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Blog

OSHA Injury Tracking Application Now Up and Running
August 1, 2017
The Occupational Safety and Health Administration (OSHA) promulgated new rules effective January 1, 2017, which required additional reporting of injuries and illnesses by employers with 250 or more employees or employers with 20-249 employees in “hazardous industries.”
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Recent Illinois Developments in Employee Non-Compete and Trade Secret Enforcement Actions: What Every Employer Should Know
July 31, 2017
Over the past several months, state and federal courts in Illinois have issued several important decisions that will impact employers’ efforts to enforce post-employment restrictive covenants and protect their trade secrets.
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Changes to Overtime Rule Appear Inevitable
July 31, 2017
Last week, the U.S. Department of Labor (DOL) published an official request for information (RFI), seeking input on alternatives to the 2016 overtime rule proposed by the former administration.
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OSHA’s Guidelines for Employees Working during the “Dog Days of Summer”
July 27, 2017
OSHA initially launched the “Heat Illness Prevention” campaign in 2011 to help educate employers and employees on the dangers that may arise when working in hot environments. This year, OSHA re-emphasized its plan of action and published a “Quick Card,” which outlines several ways for employers to maintain the safety of their employees.
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Fictional Mailbag: Is An Employer-Provided Placebo A Reasonable Accommodation Or An ADA Violation?
July 26, 2017
The letters in the (fictional) mailbag never fail to surprise the staff at The Bullard Edge.  Today’s letter does not disappoint.  Tee Rickey, the HR Manager of a local company, asks a question about reasonable accommodation for an employee with a mental disability.
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Arbitrator Must Rule on Independent Contractor Status of Uber Drivers in Class-Action Notwithstanding NLRA Bar to Class Action Waivers
July 25, 2017
Last week, a U.S. District Court Judge in Illinois ruled that an arbitration agreement signed by an Uber driver required arbitration on the issue of whether Uber drivers are employees or independent contractors before the driver could proceed with a wage and hour class action lawsuit against Uber.
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USCIS Reinstates Premium Processing Option for H-1Bs for Certain Nonprofit and Educational Institution Petitioners
July 25, 2017
U.S. Citizenship and Immigration Services (USCIS) announced yesterday that it will now accept requests for premium processing services for H-1B petitions filed by petitioning employers that fit into any of the following categories:
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SCOTUS Issues Decision Expanding Qualifying Relationships for Exemption from Revised Travel Ban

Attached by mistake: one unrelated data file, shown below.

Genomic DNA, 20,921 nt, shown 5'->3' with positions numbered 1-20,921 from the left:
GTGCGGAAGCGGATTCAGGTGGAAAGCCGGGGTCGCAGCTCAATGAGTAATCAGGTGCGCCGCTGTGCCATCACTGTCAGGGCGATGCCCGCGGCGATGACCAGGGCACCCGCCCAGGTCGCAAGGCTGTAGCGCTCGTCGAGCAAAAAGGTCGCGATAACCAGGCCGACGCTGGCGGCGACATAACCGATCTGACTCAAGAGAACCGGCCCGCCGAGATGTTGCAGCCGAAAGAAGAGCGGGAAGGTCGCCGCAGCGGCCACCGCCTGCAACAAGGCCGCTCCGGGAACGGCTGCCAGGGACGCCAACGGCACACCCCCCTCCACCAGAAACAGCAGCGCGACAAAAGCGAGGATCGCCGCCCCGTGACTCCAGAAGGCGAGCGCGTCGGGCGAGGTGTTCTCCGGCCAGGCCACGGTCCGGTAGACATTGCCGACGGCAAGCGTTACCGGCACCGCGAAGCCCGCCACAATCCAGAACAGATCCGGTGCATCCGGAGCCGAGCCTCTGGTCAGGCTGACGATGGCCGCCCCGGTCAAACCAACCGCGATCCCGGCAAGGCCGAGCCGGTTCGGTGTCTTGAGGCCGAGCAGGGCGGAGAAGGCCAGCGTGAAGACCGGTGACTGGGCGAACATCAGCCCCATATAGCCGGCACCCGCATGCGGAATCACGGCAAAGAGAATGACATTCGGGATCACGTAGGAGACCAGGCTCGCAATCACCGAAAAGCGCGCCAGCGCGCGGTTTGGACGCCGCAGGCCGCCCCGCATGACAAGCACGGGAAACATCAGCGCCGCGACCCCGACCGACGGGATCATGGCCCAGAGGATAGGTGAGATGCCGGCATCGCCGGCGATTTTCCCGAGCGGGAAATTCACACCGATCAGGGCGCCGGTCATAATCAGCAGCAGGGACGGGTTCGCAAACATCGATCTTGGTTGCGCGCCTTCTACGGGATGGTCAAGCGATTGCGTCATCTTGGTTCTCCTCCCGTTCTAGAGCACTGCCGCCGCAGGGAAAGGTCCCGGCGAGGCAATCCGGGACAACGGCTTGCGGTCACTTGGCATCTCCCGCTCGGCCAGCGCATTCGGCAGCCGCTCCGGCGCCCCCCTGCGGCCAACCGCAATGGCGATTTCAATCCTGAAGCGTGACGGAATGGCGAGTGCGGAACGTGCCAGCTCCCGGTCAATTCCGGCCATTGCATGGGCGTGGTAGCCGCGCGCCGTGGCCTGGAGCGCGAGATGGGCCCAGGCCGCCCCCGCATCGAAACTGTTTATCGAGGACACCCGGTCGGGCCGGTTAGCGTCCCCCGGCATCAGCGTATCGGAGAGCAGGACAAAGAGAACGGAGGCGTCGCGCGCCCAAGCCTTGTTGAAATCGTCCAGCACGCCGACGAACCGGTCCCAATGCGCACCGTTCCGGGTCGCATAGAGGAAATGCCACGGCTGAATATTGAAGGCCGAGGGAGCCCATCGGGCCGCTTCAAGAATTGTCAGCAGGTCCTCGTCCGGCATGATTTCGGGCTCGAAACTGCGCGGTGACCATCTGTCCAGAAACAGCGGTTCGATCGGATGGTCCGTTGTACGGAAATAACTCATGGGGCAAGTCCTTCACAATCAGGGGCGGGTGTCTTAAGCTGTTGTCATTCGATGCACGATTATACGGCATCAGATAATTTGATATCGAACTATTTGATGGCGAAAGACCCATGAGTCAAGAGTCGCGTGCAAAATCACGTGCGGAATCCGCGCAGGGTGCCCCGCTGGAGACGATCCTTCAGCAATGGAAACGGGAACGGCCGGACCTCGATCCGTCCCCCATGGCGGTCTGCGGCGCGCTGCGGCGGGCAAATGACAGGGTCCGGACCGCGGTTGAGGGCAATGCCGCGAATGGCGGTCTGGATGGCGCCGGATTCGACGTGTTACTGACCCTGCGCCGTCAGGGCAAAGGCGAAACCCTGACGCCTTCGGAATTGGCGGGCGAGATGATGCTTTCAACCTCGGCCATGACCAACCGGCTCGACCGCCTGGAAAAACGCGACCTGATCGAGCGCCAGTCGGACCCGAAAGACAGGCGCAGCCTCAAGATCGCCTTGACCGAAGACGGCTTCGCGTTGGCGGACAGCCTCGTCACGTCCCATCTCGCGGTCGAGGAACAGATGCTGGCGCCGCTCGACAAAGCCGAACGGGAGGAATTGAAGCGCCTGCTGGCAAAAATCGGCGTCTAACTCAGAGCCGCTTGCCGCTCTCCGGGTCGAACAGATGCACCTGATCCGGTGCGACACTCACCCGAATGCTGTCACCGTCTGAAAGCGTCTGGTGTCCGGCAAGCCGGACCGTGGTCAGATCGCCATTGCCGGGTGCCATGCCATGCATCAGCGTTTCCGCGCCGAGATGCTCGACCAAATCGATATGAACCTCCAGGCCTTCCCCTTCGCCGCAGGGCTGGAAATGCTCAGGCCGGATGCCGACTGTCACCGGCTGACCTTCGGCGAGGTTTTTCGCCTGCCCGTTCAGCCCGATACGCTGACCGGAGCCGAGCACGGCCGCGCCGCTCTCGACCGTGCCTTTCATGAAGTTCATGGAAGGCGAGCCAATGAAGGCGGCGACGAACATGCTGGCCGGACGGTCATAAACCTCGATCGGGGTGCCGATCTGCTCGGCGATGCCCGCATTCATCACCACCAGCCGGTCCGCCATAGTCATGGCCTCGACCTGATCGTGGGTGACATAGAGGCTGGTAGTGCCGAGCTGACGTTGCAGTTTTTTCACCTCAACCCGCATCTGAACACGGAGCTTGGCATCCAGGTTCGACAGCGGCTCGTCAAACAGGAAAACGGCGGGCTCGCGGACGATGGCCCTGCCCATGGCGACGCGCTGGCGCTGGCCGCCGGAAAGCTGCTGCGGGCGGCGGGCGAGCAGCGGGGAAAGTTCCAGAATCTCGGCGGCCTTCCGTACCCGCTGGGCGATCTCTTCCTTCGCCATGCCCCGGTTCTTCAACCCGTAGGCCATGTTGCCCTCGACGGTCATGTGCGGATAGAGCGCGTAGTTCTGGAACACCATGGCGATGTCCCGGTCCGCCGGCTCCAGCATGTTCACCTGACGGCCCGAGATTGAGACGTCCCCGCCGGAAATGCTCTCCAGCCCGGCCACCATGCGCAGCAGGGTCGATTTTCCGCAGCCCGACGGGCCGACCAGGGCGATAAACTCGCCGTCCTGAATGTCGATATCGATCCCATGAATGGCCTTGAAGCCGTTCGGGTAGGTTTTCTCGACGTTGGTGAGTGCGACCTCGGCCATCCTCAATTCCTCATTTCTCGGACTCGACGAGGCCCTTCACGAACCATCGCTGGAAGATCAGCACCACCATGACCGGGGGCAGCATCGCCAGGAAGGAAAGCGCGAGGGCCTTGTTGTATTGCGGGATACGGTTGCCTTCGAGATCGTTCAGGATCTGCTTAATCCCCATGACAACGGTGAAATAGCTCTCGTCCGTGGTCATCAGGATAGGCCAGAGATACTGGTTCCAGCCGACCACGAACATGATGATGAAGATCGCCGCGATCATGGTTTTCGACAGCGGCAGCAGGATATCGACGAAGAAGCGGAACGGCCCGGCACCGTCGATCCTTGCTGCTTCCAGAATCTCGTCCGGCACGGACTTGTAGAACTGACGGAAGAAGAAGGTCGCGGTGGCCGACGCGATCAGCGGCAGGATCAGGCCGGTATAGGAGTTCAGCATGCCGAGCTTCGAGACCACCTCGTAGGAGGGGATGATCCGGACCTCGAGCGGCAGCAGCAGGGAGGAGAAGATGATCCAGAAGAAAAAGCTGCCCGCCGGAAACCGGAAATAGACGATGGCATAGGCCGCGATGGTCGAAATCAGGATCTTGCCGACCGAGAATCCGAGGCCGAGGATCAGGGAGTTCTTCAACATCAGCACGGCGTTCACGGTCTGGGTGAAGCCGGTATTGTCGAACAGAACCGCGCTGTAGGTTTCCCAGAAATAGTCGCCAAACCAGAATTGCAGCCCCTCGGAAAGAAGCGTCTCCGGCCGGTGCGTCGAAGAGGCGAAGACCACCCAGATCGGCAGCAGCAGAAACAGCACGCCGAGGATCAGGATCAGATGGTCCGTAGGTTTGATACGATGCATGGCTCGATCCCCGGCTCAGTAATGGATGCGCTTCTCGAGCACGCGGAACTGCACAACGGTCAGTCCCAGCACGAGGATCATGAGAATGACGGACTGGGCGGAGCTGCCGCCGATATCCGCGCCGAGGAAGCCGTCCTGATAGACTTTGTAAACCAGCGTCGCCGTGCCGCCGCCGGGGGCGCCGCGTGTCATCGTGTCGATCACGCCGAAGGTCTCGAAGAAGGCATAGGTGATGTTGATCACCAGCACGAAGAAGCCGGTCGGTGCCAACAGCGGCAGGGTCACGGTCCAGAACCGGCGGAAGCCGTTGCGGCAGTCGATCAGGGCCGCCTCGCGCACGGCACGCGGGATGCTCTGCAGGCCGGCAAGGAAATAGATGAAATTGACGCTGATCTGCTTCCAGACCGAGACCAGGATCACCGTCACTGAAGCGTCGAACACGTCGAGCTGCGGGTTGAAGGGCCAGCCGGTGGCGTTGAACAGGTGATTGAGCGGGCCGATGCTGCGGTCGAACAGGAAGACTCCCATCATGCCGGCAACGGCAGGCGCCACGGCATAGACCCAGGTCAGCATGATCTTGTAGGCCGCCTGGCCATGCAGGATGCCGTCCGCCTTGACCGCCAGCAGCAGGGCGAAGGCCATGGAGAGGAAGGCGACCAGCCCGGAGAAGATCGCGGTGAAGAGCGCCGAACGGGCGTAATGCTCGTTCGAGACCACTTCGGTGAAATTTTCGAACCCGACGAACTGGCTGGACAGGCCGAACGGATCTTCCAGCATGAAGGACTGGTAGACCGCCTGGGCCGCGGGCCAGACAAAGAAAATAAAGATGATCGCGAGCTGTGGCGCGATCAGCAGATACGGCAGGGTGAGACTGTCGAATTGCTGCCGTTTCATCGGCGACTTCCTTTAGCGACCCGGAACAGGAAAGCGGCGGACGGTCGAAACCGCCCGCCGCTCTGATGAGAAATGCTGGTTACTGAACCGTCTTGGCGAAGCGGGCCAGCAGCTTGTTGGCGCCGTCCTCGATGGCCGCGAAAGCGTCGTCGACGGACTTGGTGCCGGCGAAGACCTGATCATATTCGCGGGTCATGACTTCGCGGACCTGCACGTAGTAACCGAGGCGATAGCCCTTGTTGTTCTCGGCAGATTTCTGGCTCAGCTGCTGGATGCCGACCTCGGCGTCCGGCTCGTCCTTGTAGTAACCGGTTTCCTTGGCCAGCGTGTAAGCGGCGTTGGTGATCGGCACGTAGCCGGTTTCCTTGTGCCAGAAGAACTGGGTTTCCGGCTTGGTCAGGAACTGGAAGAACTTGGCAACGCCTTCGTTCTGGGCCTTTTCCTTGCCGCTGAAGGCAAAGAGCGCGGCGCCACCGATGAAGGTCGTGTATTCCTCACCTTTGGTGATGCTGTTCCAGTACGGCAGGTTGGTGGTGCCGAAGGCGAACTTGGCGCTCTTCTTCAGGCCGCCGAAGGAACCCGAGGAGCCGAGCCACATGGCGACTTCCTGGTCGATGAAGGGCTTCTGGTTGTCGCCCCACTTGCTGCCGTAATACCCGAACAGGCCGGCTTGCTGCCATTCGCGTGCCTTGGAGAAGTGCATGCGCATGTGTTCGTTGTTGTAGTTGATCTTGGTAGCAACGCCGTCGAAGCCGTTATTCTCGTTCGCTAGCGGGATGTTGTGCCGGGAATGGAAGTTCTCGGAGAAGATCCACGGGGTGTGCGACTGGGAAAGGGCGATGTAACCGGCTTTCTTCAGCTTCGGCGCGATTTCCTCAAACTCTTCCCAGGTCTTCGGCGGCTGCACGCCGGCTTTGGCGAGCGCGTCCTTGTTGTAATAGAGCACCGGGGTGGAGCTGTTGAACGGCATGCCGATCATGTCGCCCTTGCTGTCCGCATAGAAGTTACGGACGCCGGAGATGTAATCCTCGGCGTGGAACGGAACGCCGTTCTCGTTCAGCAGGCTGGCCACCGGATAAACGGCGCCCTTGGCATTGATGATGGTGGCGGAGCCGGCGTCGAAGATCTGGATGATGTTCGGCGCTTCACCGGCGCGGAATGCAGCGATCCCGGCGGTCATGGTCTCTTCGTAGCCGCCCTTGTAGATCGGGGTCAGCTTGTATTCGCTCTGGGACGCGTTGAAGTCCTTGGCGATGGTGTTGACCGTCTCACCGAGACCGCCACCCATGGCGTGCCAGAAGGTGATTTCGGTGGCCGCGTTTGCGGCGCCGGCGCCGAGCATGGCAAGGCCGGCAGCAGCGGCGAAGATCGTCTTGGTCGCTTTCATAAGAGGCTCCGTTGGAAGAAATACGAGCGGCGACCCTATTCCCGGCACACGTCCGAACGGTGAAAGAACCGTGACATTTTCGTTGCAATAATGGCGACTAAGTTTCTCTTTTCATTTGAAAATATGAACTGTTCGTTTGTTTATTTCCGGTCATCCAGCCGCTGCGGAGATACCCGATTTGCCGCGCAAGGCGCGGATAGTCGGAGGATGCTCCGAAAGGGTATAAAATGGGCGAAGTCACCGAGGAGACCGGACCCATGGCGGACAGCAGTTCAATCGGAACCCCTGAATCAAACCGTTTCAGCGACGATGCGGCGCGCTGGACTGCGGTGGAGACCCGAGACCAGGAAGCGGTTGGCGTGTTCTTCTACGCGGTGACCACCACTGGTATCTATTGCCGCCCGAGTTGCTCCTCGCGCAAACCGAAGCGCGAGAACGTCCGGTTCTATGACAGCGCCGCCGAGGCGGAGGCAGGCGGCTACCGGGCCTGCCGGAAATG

July 24, 2017
On July 17, the U.S. Supreme Court issued a decision clarifying the application of its June 26 ruling reinstating the revised travel ban that now blocks entry to the U.S. for certain applicants from Yemen, Sudan, Somalia, Syria, Libya, and Iran.
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The NLRB Thinks High School Sports Referees Can Unionize
July 20, 2017
I became the commissioner of my daughter’s county basketball league when she was nine.  No one else would “step up.”  The prior year, a player had slapped another player in the handshake line at the end of a game in retribution for rough play (by an 8-year-old girl!) and no game commissioner was there to intervene.
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Medical Marijuana Usage May Require Accommodations
July 19, 2017
Employers are well aware that many states have adopted laws permitting the use of marijuana for medicinal purposes, and sometimes without demonstrating medicinal need. Since these laws were enacted, a variety of cases have been percolating in the courts relating to these statutes, some of which allege claims against employers who have enforced policies relating to drug testing and drug use at work.
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New I-9 Form Takes Effect September 18, 2017
July 18, 2017
On July 17, 2017, U.S. Citizens and Immigration Services (USCIS) published a revised Form I-9, the form used to verify employee identity and authorization to work in the United States.
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Massachusetts High Court: Medical Marijuana User Can Sue for Handicap Discrimination
July 17, 2017
A year ago, a Massachusetts state court considered for the first time whether employers are required to accommodate the off-site use of medical marijuana by disabled employees.  The court answered that question in the negative, ruling that a private employer has no duty to tolerate an employee's use of medical marijuana as an accommodation for a disability under Chapter 151B of the Massachusetts General Laws.
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Tweets Follow

Oct 16

New #SHRM Federal Court Report: EEOC’s Investigative Authority Continues After Case Otherwise Resolved. https://t.co/0tGhAvfchi

Oct 16

New #SHRM Federal Court Report: Employee Who Did Not Respond to Employer Loses ADA, FMLA Claims. https://t.co/De04euFZBx

Oct 04

October Immigration Update: H-1B premium processing, new interview requirements, and I-9 update. https://t.co/L6rojItPsz